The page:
In the past couple of decades, there has been an explosion of new information about how children’s minds and bodies develop. Perhaps it shouldn’t come as a surprise, but most of our assumptions about child rearing and education are flat out wrong.
We are far enough along this discovery process to go beyond just recapitulating the studies. It’s time to begin to look at the revolutionary social changes that must and will take place over the next decade as we put into practice the consequences of our new-found knowledge.
Take education for example where the most noticeable change that has already begun is the transition to Inquiry-Based learning. I will acknowledge that much of this change is still too structured and curriculum driven, but the trend is strong and will become the dominant approach to education over the next decade. Along the way, the draconian practice of finals exams that test nothing of importance and negatively impact learning will fall by the wayside. Perhaps we will even see the most dramatic change of all, a later start to the school day.
It’s not just the big systems that will change but also how the systems interact and intersect. I’ve been exploring writing children’s books and have come to realize that the whole system is broken. While there are great writer’s and artists doing excellent work, the publishing industry seems to be hell-bent on killing the goose that lays the golden eggs by so gaming the system that the creative talent is one of the least compensated as a proportion of the overall gross revenue of any industry.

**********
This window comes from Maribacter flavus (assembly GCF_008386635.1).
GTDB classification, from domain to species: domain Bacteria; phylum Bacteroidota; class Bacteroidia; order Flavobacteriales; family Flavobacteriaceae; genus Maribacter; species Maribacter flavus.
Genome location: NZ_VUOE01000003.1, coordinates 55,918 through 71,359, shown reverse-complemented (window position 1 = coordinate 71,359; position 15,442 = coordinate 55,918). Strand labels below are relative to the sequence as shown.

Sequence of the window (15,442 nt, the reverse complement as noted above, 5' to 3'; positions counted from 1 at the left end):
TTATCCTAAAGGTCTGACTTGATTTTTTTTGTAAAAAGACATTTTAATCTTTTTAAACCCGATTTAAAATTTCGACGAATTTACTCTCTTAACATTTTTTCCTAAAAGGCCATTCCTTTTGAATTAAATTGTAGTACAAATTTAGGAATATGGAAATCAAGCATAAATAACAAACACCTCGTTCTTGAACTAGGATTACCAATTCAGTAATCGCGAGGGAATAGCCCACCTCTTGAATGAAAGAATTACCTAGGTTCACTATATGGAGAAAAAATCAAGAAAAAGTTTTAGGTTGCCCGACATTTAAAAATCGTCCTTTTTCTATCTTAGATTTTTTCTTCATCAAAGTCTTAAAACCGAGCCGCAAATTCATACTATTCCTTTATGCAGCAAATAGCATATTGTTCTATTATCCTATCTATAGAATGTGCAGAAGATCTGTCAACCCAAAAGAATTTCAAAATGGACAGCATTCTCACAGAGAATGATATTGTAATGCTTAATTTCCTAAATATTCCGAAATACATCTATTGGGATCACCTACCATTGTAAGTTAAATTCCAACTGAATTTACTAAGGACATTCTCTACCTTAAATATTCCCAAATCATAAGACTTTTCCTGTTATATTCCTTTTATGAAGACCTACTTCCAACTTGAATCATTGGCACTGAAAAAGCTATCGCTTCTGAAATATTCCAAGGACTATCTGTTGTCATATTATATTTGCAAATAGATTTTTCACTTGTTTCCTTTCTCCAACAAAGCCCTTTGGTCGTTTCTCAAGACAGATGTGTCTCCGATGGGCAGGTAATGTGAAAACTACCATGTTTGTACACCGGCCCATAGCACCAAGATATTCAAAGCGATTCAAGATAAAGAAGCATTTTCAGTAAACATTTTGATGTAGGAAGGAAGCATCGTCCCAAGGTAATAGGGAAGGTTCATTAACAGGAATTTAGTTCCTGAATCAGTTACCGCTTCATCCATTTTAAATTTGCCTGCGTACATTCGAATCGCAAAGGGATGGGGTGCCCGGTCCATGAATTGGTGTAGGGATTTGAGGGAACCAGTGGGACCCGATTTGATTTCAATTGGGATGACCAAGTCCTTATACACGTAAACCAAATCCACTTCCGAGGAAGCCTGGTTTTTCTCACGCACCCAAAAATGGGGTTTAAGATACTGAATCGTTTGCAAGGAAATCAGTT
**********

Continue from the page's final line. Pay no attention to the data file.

But it’s not just the publication of books that is broken. Look at how libraries manage books for young children. We know that reading the same books to your child over and over makes them smarter. That means the books have to be at home for years, not weeks. How do we fix this?
Or how about Storyline Online? They do a fantastic job of creating free videos of very well curated children’s books that are read by A-list actors. They even produce excellent parent and teacher activity guides to accompany each book. What they miss is one of the essential elements, helping parents understand that children benefit most when they do the reading not some actor on a screen. And it would be so easy to have that A-list actor add a second video talking to the parent about the important bonding and learning that takes place as they read the stories repeatedly. The final link is access for low income residents to children’s books for longer periods than libraries now allow.
The people who know how important it is for parents to read to their children is First Five California. They even have a nice budget to pay for great television ads to promote this idea. Visit their website to see what a really great program it is. But what about the parent who saw the spot touting reading to their kid? Any links, any follow through? Nope. How hard would it be for First Five and Storyline Online to coordinate their campaigns?
OK, I think you get my point. Good intentions are not enough! Is your intention to make excellent videos of actors reading books? Is it your intention to admonish parents to read to their kids? Or should you intend to get up to date on the current science, look for other organizations in the same space with whom you can coordinate and do so and maximize the benefits to children?